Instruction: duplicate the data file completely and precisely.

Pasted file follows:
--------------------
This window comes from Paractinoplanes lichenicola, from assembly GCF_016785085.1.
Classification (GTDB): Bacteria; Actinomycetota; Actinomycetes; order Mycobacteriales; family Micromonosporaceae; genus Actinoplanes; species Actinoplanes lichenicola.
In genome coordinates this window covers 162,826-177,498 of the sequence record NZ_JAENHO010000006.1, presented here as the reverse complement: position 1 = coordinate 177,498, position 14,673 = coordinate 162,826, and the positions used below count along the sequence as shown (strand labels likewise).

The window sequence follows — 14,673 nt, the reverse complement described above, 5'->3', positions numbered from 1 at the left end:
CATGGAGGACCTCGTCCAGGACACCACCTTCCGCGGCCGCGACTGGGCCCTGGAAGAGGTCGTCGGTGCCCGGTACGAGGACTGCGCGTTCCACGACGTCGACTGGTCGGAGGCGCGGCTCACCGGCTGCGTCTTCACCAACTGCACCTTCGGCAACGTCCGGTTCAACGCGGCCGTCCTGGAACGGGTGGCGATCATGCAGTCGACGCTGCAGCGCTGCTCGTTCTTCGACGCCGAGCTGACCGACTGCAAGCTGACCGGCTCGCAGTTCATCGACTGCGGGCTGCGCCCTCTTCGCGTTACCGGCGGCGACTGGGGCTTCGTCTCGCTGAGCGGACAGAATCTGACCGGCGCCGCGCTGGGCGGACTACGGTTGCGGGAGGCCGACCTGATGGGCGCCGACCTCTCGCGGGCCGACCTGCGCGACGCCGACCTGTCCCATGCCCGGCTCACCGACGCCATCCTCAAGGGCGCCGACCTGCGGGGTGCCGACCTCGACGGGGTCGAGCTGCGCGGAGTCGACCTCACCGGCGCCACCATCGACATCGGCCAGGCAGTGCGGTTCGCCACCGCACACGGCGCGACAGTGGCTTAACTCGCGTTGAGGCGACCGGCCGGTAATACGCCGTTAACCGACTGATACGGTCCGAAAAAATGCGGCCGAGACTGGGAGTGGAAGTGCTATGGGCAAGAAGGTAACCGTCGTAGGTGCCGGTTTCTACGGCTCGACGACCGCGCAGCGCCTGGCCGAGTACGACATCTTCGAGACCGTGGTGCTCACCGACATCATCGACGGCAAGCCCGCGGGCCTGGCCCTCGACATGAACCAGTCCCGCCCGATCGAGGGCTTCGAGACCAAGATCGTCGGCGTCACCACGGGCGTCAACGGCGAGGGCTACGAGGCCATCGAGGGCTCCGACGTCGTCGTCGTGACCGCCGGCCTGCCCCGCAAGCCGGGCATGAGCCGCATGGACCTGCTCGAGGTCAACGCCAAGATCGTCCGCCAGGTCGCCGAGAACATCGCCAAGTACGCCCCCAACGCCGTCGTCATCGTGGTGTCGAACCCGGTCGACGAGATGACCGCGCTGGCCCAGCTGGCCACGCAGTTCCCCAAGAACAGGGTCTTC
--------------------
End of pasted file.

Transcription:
This window comes from Paractinoplanes lichenicola, from assembly GCF_016785085.1.
Classification (GTDB): Bacteria; Actinomycetota; Actinomycetes; order Mycobacteriales; family Micromonosporaceae; genus Actinoplanes; species Actinoplanes lichenicola.
In genome coordinates this window covers 162,826-177,498 of the sequence record NZ_JAENHO010000006.1, presented here as the reverse complement: position 1 = coordinate 177,498, position 14,673 = coordinate 162,826, and the positions used below count along the sequence as shown (strand labels likewise).

The window sequence follows — 14,673 nt, the reverse complement described above, 5'->3', positions numbered from 1 at the left end:
CATGGAGGACCTCGTCCAGGACACCACCTTCCGCGGCCGCGACTGGGCCCTGGAAGAGGTCGTCGGTGCCCGGTACGAGGACTGCGCGTTCCACGACGTCGACTGGTCGGAGGCGCGGCTCACCGGCTGCGTCTTCACCAACTGCACCTTCGGCAACGTCCGGTTCAACGCGGCCGTCCTGGAACGGGTGGCGATCATGCAGTCGACGCTGCAGCGCTGCTCGTTCTTCGACGCCGAGCTGACCGACTGCAAGCTGACCGGCTCGCAGTTCATCGACTGCGGGCTGCGCCCTCTTCGCGTTACCGGCGGCGACTGGGGCTTCGTCTCGCTGAGCGGACAGAATCTGACCGGCGCCGCGCTGGGCGGACTACGGTTGCGGGAGGCCGACCTGATGGGCGCCGACCTCTCGCGGGCCGACCTGCGCGACGCCGACCTGTCCCATGCCCGGCTCACCGACGCCATCCTCAAGGGCGCCGACCTGCGGGGTGCCGACCTCGACGGGGTCGAGCTGCGCGGAGTCGACCTCACCGGCGCCACCATCGACATCGGCCAGGCAGTGCGGTTCGCCACCGCACACGGCGCGACAGTGGCTTAACTCGCGTTGAGGCGACCGGCCGGTAATACGCCGTTAACCGACTGATACGGTCCGAAAAAATGCGGCCGAGACTGGGAGTGGAAGTGCTATGGGCAAGAAGGTAACCGTCGTAGGTGCCGGTTTCTACGGCTCGACGACCGCGCAGCGCCTGGCCGAGTACGACATCTTCGAGACCGTGGTGCTCACCGACATCATCGACGGCAAGCCCGCGGGCCTGGCCCTCGACATGAACCAGTCCCGCCCGATCGAGGGCTTCGAGACCAAGATCGTCGGCGTCACCACGGGCGTCAACGGCGAGGGCTACGAGGCCATCGAGGGCTCCGACGTCGTCGTCGTGACCGCCGGCCTGCCCCGCAAGCCGGGCATGAGCCGCATGGACCTGCTCGAGGTCAACGCCAAGATCGTCCGCCAGGTCGCCGAGAACATCGCCAAGTACGCCCCCAACGCCGTCGTCATCGTGGTGTCGAACCCGGTCGACGAGATGACCGCGCTGGCCCAGCTGGCCACGCAGTTCCCCAAGAACAGGGTCTTC